How I found comfort in the sorrows of Mary: Guest Post

For many years I was surprised by how many people came into our book centers and asked for the Chaplet to Our Lady of Sorrows. I personally never had a strong devotion to Our Lady of Sorrows. I always thought I’d rather focus on the joys of Mary than on her sorrows! But as time went on, I too began to find comfort in the Sorrows of Mary.

Even as I type those words, however, it feels like an oxymoron: how can there be a feeling of comfort in sorrow? The answer is simple: because the sorrow is shared. It’s not that there’s a comfort because of the sorrow, but rather that through her own sorrows, our Blessed Mother is with me in my sorrows.

When I reflect on the sorrows of Mary I feel a deep connection to her as Our Lady of Sorrows, realizing that through the sorrows she carried in her life, she understands the sorrows we face today.

The sorrows in my life look very different from those of our Blessed Mother. I think for example of my parents’ divorce, or the loss of a friend to cancer. These sorrows affect me deeply and I think: these things should not have happened. That’s where part of my sorrow comes from. Ideally, my friend wouldn’t have died from cancer in his twenties. Ideally, my parents would not have gotten divorced. In a perfect world, these things wouldn’t have happened. In a perfect world, there wouldn’t be any sorrow. But we don’t live in a perfect world, and through the great sorrows that pierced Mary’s heart, she is able to be with us in our own suffering as a mother who deeply understands whatever we’re going through.

We’ll reach the place of no sorrow when we get to heaven, but until then, we are here to live both the joyful and the sorrowful moments of our lives, just as Mary did. And uniting ourselves to her in our joys and sorrows can give great comfort to us—the comfort that only a mother can give.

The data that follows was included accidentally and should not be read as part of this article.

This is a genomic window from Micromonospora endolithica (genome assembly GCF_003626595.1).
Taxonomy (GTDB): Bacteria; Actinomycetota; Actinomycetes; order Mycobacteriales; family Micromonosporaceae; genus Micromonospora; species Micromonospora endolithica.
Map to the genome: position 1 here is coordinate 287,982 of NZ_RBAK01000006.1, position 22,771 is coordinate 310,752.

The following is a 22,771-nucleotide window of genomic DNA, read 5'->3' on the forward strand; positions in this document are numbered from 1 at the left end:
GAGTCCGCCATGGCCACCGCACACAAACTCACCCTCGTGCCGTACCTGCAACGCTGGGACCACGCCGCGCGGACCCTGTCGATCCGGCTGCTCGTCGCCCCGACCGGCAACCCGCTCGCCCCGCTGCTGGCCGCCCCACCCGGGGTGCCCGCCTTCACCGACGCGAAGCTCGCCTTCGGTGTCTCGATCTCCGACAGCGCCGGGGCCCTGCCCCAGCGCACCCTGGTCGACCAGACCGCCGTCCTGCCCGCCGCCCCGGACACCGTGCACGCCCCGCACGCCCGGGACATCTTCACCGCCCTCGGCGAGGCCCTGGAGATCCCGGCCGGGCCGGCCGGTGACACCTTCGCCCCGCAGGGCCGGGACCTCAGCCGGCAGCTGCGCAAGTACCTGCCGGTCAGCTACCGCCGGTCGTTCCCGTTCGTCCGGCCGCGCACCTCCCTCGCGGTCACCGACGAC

United in the sorrowful and immaculate heart of our Mother,

Sr Andrew Marie

My eyes have seen your salvation!

Today is the 25th anniversary of the day of prayer for women and men in consecrated life, instituted in 1997 by Pope Saint John Paul II. The Feast of the Presentation of the Lord is a beautiful day to celebrate the gift of consecrated life in the Church. In the liturgy for the Feast of the Presentation, candles are blessed symbolizing Christ who is the light of the world, and those who have consecrated their lives to God are called to reflect the light of Christ to the world. (The observance of World Day of Consecrated Life in the US has been transferred to the following Sunday.)

One of the key figures who appears in the Gospel today is Simeon. Of all the people in the Temple that day when Mary and Joseph brought Jesus there to present him to the Lord, only Simeon and Anna recognized the baby as the longed-for Messiah. Luke states three times that Simeon was a man immersed in the power of the Holy Spirit. “The Holy Spirit was upon him,” he knew that he wouldn’t see death before he had seen the Christ of the Lord “because it had been revealed to him by the Holy Spirit.” And finally, that day, “he came in the Spirit to the temple.”

Simeon lived under the guidance and impulse of the Spirit so he could see things that others could not. He could see and proclaim what God was doing. He could see how grace was at work. “My eyes have seen your salvation,” he cried out. Can you imagine the joy of this old man that the mystery he had waited for decades to touch was now held in his arms.